Type 2 diabetes significantly increases a person’s risk of developing complications of coronavirus. Now safety measures are being considered to keep diabetic at home – even when lockdown is lifted.
New research shows that one third of all hospital deaths from coronavirus (COVID-19) in England have suffered from diabetes.
Led by the national clinical director for diabetes and obesity, the research team examined 23,904 COVID-19 deaths that took place between March 1 and May 11.
Over the 10 weeks, 7,466 people who died of COVID-19 had type 2 diabetes.
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While 365 patients who passed away (because of the virus) had type 1 diabetes.
This startling study has piqued the interest of government advisors.
Professor Peter Horby, chair of the New and Emerging Respiratory Virus Threats Advisory Group (Nervtag) advisory group confirmed that “an active review” of diabetics was being considered.
Right now, most diabetics are classified as “clinically vulnerable” and the government advises them to stay at home.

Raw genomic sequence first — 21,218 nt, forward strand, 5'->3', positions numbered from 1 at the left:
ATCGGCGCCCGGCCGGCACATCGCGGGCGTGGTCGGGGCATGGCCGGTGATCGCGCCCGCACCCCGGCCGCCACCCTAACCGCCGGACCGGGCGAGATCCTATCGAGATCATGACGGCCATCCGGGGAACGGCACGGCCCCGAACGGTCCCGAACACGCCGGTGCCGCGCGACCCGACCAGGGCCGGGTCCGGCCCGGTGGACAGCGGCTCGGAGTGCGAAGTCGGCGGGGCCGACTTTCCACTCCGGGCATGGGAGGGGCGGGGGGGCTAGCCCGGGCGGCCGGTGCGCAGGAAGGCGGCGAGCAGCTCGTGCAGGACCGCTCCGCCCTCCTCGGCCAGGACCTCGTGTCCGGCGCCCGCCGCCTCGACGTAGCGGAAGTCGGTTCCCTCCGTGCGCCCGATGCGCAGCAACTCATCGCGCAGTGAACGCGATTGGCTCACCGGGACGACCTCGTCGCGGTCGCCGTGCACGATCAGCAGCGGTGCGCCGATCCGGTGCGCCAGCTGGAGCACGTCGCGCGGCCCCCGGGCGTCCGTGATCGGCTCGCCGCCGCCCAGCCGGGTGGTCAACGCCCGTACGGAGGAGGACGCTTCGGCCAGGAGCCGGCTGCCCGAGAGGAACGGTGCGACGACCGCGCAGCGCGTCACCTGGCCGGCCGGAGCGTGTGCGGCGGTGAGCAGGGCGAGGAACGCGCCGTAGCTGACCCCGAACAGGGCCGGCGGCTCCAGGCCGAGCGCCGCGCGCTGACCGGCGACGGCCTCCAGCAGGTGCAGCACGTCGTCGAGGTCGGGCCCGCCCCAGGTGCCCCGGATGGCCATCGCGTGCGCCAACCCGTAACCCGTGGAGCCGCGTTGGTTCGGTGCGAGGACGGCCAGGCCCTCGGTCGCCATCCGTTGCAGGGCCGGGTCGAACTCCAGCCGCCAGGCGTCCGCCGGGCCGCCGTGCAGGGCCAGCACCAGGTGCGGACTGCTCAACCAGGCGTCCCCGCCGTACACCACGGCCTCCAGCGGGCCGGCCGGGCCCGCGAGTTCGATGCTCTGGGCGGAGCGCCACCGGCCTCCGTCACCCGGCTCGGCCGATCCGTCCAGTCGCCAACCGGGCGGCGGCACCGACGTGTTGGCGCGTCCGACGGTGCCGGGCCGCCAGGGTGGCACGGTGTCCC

However, unlike the “clinically extremely vulnerable”, diabetics are permitted to leave their homes if needs be.
Those identified as “clinically extremely vulnerable” have been sent a letter detailing their restrictions.
People who received the letter had been told to “avoid all fact-to-face contact for at least 12 weeks”.
This involved “staying at home at all times”. Whether or not diabetics will enter this category is up for discussion.
Charity Diabetes UK explained how COVID-19 can affect people with diabetes.
“People with diabetes are particularly vulnerable to becoming seriously ill with coronavirus,” it began.
“[This is] because the virus can cause difficulties managing your diabetes, potentially leading to DKA (diabetic ketoacidosis).”
The organisation added: “When you have diabetes, being ill can make your blood sugar go all over the place.
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“Your body tries to fight the illness by releasing stored glucose (sugar) into your blood stream to give you energy.
“But your body can’t produce insulin to cope with this, so your blood sugars rise.
“Your body is working overtime to fight the illness, making it harder to manage your diabetes.
“This means you’re more at risk of having serious blood sugar highs (DKA) and lows.”
Bridget Turner, director of policy at Diabetes UK, hopes the government doesn’t decide to introduce a blanket restriction to all diabetics.
“It’s important to remember that everyone with diabetes is different,” she said.
“A blanket ask of shielding for everyone with diabetes is unlikely to be appropriate.”
However, Turner realises that “it is incredibly important that the government uses the latest data to inform their advice”.
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